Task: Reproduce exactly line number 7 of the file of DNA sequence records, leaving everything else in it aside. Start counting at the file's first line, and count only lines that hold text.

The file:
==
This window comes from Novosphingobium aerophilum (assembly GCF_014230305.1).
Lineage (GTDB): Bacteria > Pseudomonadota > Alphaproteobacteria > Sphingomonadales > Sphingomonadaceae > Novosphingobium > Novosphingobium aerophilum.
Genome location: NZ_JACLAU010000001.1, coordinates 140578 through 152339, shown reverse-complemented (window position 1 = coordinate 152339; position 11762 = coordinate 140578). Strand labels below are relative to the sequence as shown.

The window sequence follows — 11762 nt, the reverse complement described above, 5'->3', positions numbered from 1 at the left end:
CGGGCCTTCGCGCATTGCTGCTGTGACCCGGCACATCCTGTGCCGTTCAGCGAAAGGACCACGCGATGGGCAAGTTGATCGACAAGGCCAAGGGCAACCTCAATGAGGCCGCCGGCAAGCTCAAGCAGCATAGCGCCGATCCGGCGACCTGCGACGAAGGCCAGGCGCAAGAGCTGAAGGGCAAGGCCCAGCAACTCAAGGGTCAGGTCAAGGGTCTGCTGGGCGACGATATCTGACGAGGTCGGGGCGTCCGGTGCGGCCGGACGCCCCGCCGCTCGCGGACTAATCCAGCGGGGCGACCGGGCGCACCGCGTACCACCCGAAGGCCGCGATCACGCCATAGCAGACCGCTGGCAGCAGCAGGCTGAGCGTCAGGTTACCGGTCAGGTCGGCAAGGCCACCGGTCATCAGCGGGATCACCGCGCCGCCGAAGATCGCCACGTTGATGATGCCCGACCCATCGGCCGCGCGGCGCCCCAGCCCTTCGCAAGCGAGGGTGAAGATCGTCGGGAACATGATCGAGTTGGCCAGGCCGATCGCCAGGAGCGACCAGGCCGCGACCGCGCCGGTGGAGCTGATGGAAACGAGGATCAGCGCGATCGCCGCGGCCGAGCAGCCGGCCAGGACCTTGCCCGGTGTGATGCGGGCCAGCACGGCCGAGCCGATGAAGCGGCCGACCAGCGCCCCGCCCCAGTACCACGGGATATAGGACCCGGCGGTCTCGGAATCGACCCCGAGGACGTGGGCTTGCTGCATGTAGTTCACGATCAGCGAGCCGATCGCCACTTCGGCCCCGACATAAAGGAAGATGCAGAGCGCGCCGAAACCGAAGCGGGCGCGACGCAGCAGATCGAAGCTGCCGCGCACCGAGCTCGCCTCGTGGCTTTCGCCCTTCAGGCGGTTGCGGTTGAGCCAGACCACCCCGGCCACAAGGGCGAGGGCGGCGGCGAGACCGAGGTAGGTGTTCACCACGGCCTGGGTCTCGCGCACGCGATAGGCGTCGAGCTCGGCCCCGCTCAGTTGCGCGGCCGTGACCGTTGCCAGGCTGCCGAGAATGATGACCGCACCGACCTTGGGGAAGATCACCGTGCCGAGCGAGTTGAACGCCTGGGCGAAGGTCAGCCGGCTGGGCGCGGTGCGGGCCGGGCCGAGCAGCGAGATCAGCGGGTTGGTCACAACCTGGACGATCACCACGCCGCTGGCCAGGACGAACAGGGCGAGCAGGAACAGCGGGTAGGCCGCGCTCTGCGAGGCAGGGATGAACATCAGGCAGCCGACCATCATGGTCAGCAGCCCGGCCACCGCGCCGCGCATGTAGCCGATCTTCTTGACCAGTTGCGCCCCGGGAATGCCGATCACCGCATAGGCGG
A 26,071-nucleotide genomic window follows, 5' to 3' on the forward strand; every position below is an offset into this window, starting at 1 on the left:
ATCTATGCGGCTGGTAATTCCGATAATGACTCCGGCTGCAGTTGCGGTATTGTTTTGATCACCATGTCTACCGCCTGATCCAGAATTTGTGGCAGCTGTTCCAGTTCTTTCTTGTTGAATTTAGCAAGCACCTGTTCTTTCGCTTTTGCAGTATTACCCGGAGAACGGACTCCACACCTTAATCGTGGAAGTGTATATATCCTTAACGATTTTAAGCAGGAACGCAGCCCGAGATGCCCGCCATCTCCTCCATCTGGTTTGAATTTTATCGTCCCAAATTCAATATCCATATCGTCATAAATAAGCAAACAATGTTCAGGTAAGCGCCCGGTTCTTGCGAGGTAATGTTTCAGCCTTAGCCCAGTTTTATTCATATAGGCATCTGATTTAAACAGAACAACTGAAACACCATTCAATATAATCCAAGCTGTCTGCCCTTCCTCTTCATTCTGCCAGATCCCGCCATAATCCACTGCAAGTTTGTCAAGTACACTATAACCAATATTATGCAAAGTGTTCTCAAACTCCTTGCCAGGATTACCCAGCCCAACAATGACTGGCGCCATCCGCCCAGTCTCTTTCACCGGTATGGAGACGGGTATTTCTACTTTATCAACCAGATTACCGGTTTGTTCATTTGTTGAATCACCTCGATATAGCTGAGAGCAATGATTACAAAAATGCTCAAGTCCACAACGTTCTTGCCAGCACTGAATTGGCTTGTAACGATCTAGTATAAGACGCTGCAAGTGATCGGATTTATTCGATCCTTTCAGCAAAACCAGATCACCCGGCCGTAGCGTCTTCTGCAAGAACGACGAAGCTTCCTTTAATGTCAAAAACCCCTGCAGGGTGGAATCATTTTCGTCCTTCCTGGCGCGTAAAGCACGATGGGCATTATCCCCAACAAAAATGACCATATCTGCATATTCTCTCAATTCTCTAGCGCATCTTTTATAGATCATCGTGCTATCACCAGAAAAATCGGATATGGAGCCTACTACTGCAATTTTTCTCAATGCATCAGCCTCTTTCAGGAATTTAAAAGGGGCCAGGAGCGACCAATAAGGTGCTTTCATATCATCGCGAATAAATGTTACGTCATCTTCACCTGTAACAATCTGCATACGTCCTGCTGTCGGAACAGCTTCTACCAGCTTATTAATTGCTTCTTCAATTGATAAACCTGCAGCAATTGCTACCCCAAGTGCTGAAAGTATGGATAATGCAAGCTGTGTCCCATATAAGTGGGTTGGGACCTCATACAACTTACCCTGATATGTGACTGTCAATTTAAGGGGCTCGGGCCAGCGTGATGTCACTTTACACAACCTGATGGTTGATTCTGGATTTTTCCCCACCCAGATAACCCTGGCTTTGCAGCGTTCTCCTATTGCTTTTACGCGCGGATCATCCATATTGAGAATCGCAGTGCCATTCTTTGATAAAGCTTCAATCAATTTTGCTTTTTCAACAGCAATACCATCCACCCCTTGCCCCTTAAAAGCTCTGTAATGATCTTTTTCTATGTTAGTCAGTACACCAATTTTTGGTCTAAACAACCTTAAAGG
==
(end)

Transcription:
ATCTATGCGGCTGGTAATTCCGATAATGACTCCGGCTGCAGTTGCGGTATTGTTTTGATCACCATGTCTACCGCCTGATCCAGAATTTGTGGCAGCTGTTCCAGTTCTTTCTTGTTGAATTTAGCAAGCACCTGTTCTTTCGCTTTTGCAGTATTACCCGGAGAACGGACTCCACACCTTAATCGTGGAAGTGTATATATCCTTAACGATTTTAAGCAGGAACGCAGCCCGAGATGCCCGCCATCTCCTCCATCTGGTTTGAATTTTATCGTCCCAAATTCAATATCCATATCGTCATAAATAAGCAAACAATGTTCAGGTAAGCGCCCGGTTCTTGCGAGGTAATGTTTCAGCCTTAGCCCAGTTTTATTCATATAGGCATCTGATTTAAACAGAACAACTGAAACACCATTCAATATAATCCAAGCTGTCTGCCCTTCCTCTTCATTCTGCCAGATCCCGCCATAATCCACTGCAAGTTTGTCAAGTACACTATAACCAATATTATGCAAAGTGTTCTCAAACTCCTTGCCAGGATTACCCAGCCCAACAATGACTGGCGCCATCCGCCCAGTCTCTTTCACCGGTATGGAGACGGGTATTTCTACTTTATCAACCAGATTACCGGTTTGTTCATTTGTTGAATCACCTCGATATAGCTGAGAGCAATGATTACAAAAATGCTCAAGTCCACAACGTTCTTGCCAGCACTGAATTGGCTTGTAACGATCTAGTATAAGACGCTGCAAGTGATCGGATTTATTCGATCCTTTCAGCAAAACCAGATCACCCGGCCGTAGCGTCTTCTGCAAGAACGACGAAGCTTCCTTTAATGTCAAAAACCCCTGCAGGGTGGAATCATTTTCGTCCTTCCTGGCGCGTAAAGCACGATGGGCATTATCCCCAACAAAAATGACCATATCTGCATATTCTCTCAATTCTCTAGCGCATCTTTTATAGATCATCGTGCTATCACCAGAAAAATCGGATATGGAGCCTACTACTGCAATTTTTCTCAATGCATCAGCCTCTTTCAGGAATTTAAAAGGGGCCAGGAGCGACCAATAAGGTGCTTTCATATCATCGCGAATAAATGTTACGTCATCTTCACCTGTAACAATCTGCATACGTCCTGCTGTCGGAACAGCTTCTACCAGCTTATTAATTGCTTCTTCAATTGATAAACCTGCAGCAATTGCTACCCCAAGTGCTGAAAGTATGGATAATGCAAGCTGTGTCCCATATAAGTGGGTTGGGACCTCATACAACTTACCCTGATATGTGACTGTCAATTTAAGGGGCTCGGGCCAGCGTGATGTCACTTTACACAACCTGATGGTTGATTCTGGATTTTTCCCCACCCAGATAACCCTGGCTTTGCAGCGTTCTCCTATTGCTTTTACGCGCGGATCATCCATATTGAGAATCGCAGTGCCATTCTTTGATAAAGCTTCAATCAATTTTGCTTTTTCAACAGCAATACCATCCACCCCTTGCCCCTTAAAAGCTCTGTAATGATCTTTTTCTATGTTAGTCAGTACACCAATTTTTGGTCTAAACAACCTTAAAGG